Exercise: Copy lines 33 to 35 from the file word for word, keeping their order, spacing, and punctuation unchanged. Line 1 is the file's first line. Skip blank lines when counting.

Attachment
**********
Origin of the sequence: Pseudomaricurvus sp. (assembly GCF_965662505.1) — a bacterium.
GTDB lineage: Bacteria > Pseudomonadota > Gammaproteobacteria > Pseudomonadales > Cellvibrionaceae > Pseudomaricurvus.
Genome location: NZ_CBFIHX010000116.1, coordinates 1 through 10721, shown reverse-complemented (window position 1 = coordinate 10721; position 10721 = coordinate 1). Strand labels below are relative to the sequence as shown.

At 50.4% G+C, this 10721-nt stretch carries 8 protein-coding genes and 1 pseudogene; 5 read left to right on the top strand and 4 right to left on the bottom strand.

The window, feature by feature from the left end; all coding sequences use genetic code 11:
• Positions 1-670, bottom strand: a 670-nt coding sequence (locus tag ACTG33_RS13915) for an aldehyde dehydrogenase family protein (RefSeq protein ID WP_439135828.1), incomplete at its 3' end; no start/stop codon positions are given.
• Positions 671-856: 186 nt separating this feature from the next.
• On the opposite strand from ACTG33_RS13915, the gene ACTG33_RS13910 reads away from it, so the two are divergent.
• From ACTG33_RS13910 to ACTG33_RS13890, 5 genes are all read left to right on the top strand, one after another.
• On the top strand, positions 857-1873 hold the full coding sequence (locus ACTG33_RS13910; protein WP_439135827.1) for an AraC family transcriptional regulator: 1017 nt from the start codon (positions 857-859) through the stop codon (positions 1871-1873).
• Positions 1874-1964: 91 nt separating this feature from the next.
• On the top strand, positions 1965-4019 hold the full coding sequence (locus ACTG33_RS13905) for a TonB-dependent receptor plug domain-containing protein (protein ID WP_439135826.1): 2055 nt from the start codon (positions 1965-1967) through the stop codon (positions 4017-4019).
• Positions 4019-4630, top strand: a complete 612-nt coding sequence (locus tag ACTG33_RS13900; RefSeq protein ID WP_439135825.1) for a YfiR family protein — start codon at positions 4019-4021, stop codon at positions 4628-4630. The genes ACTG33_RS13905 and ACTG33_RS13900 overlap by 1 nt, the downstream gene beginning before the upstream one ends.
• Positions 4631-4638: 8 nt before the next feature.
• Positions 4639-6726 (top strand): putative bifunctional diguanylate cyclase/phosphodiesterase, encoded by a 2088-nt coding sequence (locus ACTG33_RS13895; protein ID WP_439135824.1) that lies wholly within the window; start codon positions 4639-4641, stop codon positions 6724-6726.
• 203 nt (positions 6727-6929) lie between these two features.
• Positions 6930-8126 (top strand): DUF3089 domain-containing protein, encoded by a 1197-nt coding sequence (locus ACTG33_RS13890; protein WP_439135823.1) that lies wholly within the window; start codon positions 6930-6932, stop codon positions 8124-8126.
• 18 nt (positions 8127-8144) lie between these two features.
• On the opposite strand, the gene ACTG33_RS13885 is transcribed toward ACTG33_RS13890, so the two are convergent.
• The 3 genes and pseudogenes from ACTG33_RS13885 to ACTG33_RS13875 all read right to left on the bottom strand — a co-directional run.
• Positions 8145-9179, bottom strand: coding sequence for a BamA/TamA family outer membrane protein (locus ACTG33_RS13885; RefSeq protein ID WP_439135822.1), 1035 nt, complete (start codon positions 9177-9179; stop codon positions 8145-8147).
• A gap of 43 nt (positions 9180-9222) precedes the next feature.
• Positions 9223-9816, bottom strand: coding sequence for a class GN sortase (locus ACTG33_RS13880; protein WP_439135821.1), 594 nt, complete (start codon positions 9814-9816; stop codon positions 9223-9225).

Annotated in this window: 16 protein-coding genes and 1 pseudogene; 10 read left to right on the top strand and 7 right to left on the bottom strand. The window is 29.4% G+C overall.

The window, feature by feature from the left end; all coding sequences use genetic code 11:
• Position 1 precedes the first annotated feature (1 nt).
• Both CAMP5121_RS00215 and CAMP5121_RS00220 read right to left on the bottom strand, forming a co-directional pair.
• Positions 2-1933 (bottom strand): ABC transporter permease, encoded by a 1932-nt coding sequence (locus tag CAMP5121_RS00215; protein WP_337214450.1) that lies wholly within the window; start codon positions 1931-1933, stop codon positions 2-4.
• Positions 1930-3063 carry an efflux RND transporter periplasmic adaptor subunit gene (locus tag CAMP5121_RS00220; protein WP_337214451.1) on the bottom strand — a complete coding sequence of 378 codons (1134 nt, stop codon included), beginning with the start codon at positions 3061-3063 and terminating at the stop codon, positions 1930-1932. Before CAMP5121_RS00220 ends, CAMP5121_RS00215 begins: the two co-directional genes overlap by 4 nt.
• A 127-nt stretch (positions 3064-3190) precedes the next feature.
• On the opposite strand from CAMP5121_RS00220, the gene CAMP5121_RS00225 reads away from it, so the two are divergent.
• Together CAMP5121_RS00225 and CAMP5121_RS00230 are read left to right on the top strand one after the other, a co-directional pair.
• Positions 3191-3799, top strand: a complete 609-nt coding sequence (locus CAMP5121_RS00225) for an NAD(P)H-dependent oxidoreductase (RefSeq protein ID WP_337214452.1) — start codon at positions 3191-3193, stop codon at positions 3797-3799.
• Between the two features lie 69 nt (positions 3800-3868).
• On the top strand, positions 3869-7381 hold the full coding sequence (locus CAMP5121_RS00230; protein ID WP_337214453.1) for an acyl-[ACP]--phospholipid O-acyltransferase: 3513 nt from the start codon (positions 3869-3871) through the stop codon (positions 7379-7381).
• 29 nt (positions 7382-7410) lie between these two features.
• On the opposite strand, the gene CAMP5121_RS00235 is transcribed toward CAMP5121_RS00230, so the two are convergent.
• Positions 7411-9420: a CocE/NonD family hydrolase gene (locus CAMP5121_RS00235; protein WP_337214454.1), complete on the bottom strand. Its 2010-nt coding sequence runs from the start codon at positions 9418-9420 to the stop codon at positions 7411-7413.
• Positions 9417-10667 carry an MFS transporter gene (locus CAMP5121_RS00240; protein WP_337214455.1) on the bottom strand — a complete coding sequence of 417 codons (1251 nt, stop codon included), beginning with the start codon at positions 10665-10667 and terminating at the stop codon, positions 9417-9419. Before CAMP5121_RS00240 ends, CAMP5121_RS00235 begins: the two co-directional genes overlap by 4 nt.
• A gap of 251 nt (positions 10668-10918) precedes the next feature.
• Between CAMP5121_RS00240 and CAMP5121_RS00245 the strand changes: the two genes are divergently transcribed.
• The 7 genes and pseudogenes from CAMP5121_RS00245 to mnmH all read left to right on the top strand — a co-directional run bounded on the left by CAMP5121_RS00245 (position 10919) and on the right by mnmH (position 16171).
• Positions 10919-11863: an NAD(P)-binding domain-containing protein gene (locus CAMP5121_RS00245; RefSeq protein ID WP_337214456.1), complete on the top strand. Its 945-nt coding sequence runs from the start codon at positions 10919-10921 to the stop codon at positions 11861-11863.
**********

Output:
• Positions 3191-3799, top strand: a complete 609-nt coding sequence (locus CAMP5121_RS00225) for an NAD(P)H-dependent oxidoreductase (RefSeq protein ID WP_337214452.1) — start codon at positions 3191-3193, stop codon at positions 3797-3799.
• Between the two features lie 69 nt (positions 3800-3868).
• On the top strand, positions 3869-7381 hold the full coding sequence (locus CAMP5121_RS00230; protein ID WP_337214453.1) for an acyl-[ACP]--phospholipid O-acyltransferase: 3513 nt from the start codon (positions 3869-3871) through the stop codon (positions 7379-7381).